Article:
The Army added 1,200 recruiters last month, and it has significantly increased its advertising budget and enlistment bonuses, from $6,000 for most recruits to $20,000. At the same time, it has raised the eligible age for the Army National Guard or the Reserve from 35 to 39. Even more telling, the Army is also accepting more recruits who are not high school graduates. This year, the percentage of high school graduates among those enlisting dropped from 92.4 to barely 90 percent, the Army's stated floor for the number of recruits who must have a high school diploma.

and this failure of recruiting is having even wider repercussions as it is chasing out the Army's best and brightest, particularly at the NCO levels:

An equally dangerous challenge facing the Army is the loss of experienced soldiers who leave the service after undergoing the demands of combat multiple times over several years.

I recently chatted with one such soldier, who told me that after participating in the invasion of Iraq, he remained there for a year and then returned to the United States, where he was transferred to a different unit. Only four months after he got home, his new unit deployed to Iraq. He has just returned from there again. His enlistment ends in less than a year, but he fully expects to go back to Iraq before that year is up and to serve another full year in Iraq under stop loss.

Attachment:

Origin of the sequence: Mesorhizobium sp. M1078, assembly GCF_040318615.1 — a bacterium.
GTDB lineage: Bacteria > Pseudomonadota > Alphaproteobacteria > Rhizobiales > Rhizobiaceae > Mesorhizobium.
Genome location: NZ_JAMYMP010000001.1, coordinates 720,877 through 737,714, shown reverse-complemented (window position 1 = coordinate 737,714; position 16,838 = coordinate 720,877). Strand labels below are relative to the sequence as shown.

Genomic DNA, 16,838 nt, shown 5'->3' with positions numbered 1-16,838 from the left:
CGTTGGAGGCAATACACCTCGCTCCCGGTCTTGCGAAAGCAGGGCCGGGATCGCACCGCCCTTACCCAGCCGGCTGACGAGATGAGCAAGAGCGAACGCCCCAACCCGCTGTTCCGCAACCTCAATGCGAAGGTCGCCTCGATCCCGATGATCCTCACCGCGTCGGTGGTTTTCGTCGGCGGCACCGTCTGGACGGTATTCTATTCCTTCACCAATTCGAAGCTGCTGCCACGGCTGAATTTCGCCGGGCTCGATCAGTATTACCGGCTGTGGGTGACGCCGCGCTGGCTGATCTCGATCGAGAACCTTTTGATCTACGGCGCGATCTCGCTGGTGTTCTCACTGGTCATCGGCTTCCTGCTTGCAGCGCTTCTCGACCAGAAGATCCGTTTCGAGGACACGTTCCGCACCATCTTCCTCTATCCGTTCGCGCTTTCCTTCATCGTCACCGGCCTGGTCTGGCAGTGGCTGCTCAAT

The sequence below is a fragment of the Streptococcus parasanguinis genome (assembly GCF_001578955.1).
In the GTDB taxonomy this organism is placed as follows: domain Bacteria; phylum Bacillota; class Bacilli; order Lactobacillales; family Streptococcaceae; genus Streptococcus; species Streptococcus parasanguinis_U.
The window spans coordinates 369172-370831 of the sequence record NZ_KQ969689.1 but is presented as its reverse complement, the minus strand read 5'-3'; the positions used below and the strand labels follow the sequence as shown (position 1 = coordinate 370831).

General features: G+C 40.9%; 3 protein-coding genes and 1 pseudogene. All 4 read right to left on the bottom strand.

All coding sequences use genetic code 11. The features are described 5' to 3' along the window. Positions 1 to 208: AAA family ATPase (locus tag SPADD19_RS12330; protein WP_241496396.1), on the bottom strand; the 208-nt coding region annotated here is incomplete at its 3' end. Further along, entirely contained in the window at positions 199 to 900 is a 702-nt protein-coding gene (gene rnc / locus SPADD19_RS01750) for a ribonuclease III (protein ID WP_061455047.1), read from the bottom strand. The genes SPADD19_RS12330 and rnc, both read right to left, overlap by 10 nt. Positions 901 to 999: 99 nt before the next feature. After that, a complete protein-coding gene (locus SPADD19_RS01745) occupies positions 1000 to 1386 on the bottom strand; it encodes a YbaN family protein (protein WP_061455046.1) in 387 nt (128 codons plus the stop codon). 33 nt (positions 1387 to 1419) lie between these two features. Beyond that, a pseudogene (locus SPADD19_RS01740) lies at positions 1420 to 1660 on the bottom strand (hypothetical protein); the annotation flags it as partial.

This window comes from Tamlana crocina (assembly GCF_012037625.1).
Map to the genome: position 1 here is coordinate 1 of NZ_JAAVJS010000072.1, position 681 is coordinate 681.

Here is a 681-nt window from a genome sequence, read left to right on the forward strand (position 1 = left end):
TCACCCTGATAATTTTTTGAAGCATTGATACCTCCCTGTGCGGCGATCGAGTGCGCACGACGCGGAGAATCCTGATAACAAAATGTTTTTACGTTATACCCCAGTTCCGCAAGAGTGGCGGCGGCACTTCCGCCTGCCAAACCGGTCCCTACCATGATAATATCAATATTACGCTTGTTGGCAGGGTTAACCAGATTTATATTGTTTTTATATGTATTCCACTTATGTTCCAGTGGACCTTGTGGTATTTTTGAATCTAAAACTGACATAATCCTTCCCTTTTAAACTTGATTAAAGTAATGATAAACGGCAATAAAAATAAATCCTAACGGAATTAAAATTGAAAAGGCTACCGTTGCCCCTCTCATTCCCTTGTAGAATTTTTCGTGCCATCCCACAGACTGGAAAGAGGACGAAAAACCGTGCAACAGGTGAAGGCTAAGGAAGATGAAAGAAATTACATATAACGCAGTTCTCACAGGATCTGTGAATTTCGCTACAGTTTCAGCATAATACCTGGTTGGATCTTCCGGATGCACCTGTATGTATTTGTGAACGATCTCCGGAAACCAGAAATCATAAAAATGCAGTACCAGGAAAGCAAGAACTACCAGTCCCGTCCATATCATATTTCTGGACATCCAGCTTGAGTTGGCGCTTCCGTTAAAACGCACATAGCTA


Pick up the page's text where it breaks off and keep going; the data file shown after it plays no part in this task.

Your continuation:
In addition to gaining extensive combat experience, this soldier finished two years of college while in the Army. He is exactly the type of soldier essential to the service's future:

. Unfortunately, he told me that he'll leave the Army as soon as he can -- not from bitterness, but because he's weary of combat and saddened at the loss of friends.


and to replace these experienced, seasoned veterans the Army is rushing poorly trained, badly organized, units with little experience and no cohesion. As a result, casualty rates among these soldiers will likely soar.:


Now, the Army's latest desperate attempt to gain recruits is a shortened, 15-month enlistment policy. A 15-month enlistment means that soldiers will receive only basic and advanced individual training, but none of the team and unit training our premier soldiers traditionally receive.

These recruits will be shipped off to war after only five months of training, deployed to units in combat where they know no one. These inexperienced soldiers will be at an enormous disadvantage and the casualties among them will be bound to reflect that disadvantage.


For those of you keeping score this is the same stupid idea we had at the end of the Vietnam war which is very likely to produce the same stupid result. Nice to know we are so good at learning from history eh?

Now Lets look in on the "Bad Guys", those nasty foreign fighters in Iraq whom the Pentagon like to blame for everything but the weather in Iraq.

Despite supposedly losing every engagement with US troops. They seem to be having no recruiting troubles at all. The WaPo had an excellent first person account from A Syrian Smuggler who fought in Iraq and is active in recruiting others to do the same

His side hasn't had any recruiting troubles since day one:


When the Americans led the invasion of Iraq, the men of Abu Ibrahim's family gathered in the courtyard of their shared home in the far north of Syria. Ten slips of paper were folded into a plastic bag, and they drew lots. The five who opened a paper marked with ink would go to Iraq and fight. The other five would stay behind.